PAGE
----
This is what not working and being retired is all about. I shouldn't say this too loud or too often because I have good friends that are still working and I don't want comments that I might have to take the swear words out of before I post them. But...., this spur of the moment , "Lets take a drive and eat lunch somewhere." kind of day is what we all look forward to in our retired years. I recommend doing this on the weekends, now and then, while your working so the fun of it all doesn't send you into a "Who needs this job?" mode. That might be a mistake, because there is "Work" and there's "work". Some of this "work" can look like fun ( Ok, it was fun.), but it's fun with a purpose.
Which brings me to: Looking for guard animals and checking out gold claims.
We are having an area below the house and garden fenced in a couple of weeks. The goats will have more room to roam and will keep the grass down for us, which is a big deal here in fire season. California is on fire right now. I'm sure you've heard. It's so scary to imagine this beautiful place going up in smoke but I only have to turn on the news to understand that it can happen anytime, anywhere. I see the burnt homes and the folks looking at their ruins. It's so sad. So, we are widening our defensible space every year.
As with every solution, there always seems to be another problem. Now we have these 4 sweet goats that have become "pets" as well as weedeaters, and because we have coyotes and mountain lions in the area, we need to protect these new members of our farm family. So, we are building a predator-proof shelter for them and looking for a guard animal to let us know when there's trouble out there. Yesterday we got up really early to water. Watering in the summer, here, is a big, big deal. After we finished our chores we decided to take a drive to the Alpaca farm in Fairplay and then go check out a claim on the Cosumnes River.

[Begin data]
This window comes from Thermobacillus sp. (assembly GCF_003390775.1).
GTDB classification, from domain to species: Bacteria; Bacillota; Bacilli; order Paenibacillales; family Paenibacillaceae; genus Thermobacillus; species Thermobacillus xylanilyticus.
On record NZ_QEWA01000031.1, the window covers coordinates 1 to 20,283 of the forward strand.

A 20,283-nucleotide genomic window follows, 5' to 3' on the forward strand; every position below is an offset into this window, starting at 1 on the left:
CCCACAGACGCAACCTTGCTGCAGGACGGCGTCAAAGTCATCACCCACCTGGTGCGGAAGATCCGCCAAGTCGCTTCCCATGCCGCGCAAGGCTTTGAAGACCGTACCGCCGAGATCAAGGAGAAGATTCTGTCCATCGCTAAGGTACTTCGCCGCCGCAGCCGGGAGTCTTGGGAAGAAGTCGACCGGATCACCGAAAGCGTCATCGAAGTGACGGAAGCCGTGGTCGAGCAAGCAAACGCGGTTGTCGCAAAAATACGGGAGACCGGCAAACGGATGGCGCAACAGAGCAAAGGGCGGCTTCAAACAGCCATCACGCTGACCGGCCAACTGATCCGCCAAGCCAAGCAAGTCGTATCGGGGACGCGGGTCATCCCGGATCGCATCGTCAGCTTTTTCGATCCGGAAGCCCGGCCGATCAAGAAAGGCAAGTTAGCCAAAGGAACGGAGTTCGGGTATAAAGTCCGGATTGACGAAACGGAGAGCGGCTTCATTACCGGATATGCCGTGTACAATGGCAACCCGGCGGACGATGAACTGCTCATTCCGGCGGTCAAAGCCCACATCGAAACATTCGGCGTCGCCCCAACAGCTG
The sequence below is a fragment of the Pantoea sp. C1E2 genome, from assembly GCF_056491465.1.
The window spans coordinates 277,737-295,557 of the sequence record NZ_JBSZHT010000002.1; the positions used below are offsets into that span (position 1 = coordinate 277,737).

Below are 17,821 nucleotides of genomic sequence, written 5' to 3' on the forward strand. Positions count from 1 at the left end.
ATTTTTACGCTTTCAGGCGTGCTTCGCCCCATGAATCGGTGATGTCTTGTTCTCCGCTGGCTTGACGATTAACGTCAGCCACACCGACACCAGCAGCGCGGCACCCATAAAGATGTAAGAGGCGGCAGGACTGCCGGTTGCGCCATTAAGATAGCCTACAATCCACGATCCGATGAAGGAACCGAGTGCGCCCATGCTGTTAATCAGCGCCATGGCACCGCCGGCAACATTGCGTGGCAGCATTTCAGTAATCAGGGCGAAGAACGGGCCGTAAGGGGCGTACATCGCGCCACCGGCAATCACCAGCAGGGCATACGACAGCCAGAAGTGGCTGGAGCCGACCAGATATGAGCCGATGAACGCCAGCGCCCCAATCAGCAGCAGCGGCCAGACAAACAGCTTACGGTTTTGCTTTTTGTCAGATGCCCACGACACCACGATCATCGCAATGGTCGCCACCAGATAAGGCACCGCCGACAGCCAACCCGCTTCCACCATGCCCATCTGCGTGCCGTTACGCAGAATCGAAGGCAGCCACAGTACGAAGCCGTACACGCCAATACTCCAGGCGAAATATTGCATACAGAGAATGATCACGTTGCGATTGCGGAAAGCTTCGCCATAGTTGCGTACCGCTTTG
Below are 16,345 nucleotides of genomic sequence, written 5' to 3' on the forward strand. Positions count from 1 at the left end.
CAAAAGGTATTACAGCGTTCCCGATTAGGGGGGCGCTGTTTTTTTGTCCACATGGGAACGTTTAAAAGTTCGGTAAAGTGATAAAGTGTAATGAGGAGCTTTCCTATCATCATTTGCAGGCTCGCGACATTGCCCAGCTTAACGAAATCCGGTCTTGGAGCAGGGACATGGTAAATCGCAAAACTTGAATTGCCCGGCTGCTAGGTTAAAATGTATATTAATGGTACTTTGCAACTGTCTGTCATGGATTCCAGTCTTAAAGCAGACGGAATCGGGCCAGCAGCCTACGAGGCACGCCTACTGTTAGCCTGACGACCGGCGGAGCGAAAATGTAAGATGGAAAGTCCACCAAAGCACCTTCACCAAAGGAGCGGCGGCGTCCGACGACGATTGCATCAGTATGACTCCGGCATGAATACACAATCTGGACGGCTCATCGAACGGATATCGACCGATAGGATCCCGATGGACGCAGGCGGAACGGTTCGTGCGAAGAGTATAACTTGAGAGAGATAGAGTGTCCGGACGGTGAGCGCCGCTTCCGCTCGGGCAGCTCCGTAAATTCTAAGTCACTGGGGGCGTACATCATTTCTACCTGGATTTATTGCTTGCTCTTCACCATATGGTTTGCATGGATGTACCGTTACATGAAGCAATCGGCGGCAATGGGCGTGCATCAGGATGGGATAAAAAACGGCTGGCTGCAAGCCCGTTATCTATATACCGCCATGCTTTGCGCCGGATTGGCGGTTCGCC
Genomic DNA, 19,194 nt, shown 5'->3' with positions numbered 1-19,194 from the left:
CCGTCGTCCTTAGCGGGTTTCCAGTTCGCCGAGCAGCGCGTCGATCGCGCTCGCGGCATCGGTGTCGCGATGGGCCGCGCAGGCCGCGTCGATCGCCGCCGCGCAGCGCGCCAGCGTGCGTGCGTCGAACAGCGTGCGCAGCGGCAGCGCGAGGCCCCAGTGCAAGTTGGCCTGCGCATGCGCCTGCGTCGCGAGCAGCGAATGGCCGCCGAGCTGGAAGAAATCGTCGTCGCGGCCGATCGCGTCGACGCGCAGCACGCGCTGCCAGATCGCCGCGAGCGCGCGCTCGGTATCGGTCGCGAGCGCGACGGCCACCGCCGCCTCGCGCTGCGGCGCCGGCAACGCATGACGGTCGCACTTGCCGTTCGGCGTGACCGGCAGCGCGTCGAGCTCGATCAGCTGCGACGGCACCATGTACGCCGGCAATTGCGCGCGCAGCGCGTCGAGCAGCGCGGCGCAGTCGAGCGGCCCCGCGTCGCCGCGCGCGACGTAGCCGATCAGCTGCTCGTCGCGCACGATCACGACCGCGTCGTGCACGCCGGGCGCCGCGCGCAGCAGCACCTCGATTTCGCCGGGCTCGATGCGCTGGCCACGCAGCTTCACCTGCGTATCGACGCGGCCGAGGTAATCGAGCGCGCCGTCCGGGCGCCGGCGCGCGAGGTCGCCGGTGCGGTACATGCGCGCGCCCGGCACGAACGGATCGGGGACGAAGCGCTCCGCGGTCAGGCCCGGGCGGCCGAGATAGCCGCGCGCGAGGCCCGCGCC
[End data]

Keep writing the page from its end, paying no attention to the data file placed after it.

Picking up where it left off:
First we drove through Plymouth and the Shenandoah Valley. This is the "new" wine country in Northern California. It's was beautiful but very smoky from all the fires. Then we went north on hiway 16 and east to Fairplay to see the alpacas. We were greated by Paige Romine who owns the Alpaca farm and she gave us a tour of her place. It was lots of fun. Alpacas are sweet, quiet and a bit leery of strangers. They had all been sheared ( which you have to do once a year). The babies were charming. Paige had a small store and I bought a knit cap for winter. Seemed odd to buy an alpaca wool hat on a 100 degree day, but it was so cute and I'll use it when it gets cold, sometime around November.
We said thank you and goodby. We will keep looking for a guard animal. I think what we really want is a donkey or two.
Then we drove down to the Cosumnes River , going east on Slug Gulch Rd. (Can you believe that name? Delightful!) The claim was too inaccessable, without the truck, so we found a camping spot near a bridge and ate lunch. It was beautiful and I found some great rocks to bring home. We'll come back in the truck to find the claim. It looks like a good "gold" area.
These butterflies must have been mating. I can't find them in my NAS field guide. There were lovely and very docile, as you can see. I'm going to start calling myself the "butterfly whisperer". What a kick it is to reach down and have one climb onto your finger. It stayed until I put it back down on the rock. I did find the small blue one in the guide. Its a Spring Azure, or common blue. It's beautiful name is Celastrina Argiolus. ( I love these latin names.) It's a gossamer-winged butterfly. I was lucky to get this one, still shot with my camera because these littles guys never stopped moving.
Must go. Need to close up the house. The smoke is getting awful. It will be 100 degrees today. The valley is filled with smoke and visibilty is not good. Oh Winter, where art thou?